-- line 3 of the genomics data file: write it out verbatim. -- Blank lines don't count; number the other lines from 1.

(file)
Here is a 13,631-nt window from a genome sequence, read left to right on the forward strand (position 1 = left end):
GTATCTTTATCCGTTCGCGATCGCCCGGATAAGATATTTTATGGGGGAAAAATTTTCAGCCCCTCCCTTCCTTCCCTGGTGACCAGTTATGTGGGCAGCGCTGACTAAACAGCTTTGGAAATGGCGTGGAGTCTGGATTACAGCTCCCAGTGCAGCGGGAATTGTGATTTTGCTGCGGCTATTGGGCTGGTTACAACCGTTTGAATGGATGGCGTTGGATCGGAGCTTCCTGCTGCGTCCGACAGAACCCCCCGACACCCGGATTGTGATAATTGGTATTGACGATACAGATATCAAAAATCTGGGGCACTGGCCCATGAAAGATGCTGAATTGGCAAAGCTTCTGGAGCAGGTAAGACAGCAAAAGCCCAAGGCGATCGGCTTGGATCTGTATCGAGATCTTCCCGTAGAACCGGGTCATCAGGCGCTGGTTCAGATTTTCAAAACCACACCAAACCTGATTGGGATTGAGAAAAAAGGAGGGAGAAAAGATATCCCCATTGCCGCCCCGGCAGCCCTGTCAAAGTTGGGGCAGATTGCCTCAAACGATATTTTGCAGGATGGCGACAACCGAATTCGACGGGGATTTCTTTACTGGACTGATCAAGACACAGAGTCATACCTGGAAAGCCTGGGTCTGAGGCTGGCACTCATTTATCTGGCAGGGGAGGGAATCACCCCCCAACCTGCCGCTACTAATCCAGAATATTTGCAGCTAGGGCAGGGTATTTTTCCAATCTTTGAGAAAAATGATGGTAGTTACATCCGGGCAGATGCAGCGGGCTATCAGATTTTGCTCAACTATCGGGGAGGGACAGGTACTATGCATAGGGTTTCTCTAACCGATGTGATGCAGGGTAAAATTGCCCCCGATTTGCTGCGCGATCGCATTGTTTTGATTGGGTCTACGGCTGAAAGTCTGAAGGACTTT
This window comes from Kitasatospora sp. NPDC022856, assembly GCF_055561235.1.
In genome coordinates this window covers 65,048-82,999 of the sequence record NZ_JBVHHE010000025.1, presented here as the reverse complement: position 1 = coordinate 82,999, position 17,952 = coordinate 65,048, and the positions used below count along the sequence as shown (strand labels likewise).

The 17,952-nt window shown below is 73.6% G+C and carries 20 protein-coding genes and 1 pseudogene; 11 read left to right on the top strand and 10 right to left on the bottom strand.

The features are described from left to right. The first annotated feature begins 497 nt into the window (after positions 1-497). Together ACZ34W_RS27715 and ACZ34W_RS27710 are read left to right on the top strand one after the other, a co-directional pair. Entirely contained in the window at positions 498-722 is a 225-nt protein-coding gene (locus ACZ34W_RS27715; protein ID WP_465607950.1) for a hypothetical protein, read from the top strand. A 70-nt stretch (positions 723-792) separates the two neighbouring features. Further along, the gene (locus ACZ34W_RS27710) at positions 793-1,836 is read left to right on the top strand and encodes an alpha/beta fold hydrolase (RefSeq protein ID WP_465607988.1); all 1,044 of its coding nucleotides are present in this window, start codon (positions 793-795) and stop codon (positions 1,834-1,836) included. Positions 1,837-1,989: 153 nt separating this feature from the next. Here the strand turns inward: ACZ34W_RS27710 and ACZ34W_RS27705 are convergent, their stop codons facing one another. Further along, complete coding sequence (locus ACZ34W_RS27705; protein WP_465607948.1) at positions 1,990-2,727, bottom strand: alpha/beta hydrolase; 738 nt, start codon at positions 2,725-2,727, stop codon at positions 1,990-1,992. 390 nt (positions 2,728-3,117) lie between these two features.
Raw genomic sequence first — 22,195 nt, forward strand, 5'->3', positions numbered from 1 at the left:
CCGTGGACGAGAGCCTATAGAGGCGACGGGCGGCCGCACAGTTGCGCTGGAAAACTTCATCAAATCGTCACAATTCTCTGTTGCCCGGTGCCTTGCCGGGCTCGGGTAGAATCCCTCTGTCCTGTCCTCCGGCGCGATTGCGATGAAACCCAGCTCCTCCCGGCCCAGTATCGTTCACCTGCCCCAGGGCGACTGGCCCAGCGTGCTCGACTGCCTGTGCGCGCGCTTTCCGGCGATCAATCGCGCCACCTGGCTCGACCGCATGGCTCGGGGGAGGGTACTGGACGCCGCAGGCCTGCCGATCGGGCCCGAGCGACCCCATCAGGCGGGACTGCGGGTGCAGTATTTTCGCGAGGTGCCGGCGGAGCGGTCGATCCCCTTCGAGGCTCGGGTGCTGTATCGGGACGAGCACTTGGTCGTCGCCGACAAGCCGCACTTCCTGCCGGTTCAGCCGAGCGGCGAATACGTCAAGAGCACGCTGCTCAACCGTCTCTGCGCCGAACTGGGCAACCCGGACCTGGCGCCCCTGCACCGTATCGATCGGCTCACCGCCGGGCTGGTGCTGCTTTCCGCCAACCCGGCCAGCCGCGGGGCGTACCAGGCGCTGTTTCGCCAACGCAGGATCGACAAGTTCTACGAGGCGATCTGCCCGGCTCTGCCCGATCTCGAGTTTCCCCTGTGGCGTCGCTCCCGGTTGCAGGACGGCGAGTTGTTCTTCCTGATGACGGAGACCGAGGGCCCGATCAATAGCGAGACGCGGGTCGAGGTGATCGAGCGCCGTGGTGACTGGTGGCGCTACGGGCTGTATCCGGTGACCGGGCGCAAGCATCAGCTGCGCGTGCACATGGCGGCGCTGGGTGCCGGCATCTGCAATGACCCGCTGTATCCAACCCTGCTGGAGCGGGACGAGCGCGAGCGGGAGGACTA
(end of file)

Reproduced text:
This window comes from Kitasatospora sp. NPDC022856, assembly GCF_055561235.1.